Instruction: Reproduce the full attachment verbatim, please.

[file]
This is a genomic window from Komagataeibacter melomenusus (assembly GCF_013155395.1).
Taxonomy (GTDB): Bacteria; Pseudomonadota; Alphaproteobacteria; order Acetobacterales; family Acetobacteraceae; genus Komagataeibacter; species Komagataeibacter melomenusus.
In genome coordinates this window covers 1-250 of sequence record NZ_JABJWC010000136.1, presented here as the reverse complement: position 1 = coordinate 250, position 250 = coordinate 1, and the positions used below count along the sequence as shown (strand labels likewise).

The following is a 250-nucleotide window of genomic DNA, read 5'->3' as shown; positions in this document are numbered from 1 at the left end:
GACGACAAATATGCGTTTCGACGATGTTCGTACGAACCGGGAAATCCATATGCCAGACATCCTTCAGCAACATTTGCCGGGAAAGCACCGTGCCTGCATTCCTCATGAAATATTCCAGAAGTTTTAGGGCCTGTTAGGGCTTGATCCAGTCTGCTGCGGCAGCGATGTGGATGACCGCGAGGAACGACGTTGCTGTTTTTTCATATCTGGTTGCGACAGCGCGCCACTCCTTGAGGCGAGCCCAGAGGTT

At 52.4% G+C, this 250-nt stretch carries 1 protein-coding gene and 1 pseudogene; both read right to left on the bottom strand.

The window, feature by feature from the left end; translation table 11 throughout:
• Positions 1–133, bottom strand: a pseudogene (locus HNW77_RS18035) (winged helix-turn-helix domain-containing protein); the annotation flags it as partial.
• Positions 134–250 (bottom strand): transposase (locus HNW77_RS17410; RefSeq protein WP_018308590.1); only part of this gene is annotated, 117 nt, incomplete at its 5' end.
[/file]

This is a genomic window from Komagataeibacter melomenusus (assembly GCF_013155395.1).
Taxonomy (GTDB): Bacteria; Pseudomonadota; Alphaproteobacteria; order Acetobacterales; family Acetobacteraceae; genus Komagataeibacter; species Komagataeibacter melomenusus.
In genome coordinates this window covers 1-250 of sequence record NZ_JABJWC010000136.1, presented here as the reverse complement: position 1 = coordinate 250, position 250 = coordinate 1, and the positions used below count along the sequence as shown (strand labels likewise).

The following is a 250-nucleotide window of genomic DNA, read 5'->3' as shown; positions in this document are numbered from 1 at the left end:
GACGACAAATATGCGTTTCGACGATGTTCGTACGAACCGGGAAATCCATATGCCAGACATCCTTCAGCAACATTTGCCGGGAAAGCACCGTGCCTGCATTCCTCATGAAATATTCCAGAAGTTTTAGGGCCTGTTAGGGCTTGATCCAGTCTGCTGCGGCAGCGATGTGGATGACCGCGAGGAACGACGTTGCTGTTTTTTCATATCTGGTTGCGACAGCGCGCCACTCCTTGAGGCGAGCCCAGAGGTT

At 52.4% G+C, this 250-nt stretch carries 1 protein-coding gene and 1 pseudogene; both read right to left on the bottom strand.

The window, feature by feature from the left end; translation table 11 throughout:
• Positions 1–133, bottom strand: a pseudogene (locus HNW77_RS18035) (winged helix-turn-helix domain-containing protein); the annotation flags it as partial.
• Positions 134–250 (bottom strand): transposase (locus HNW77_RS17410; RefSeq protein WP_018308590.1); only part of this gene is annotated, 117 nt, incomplete at its 5' end.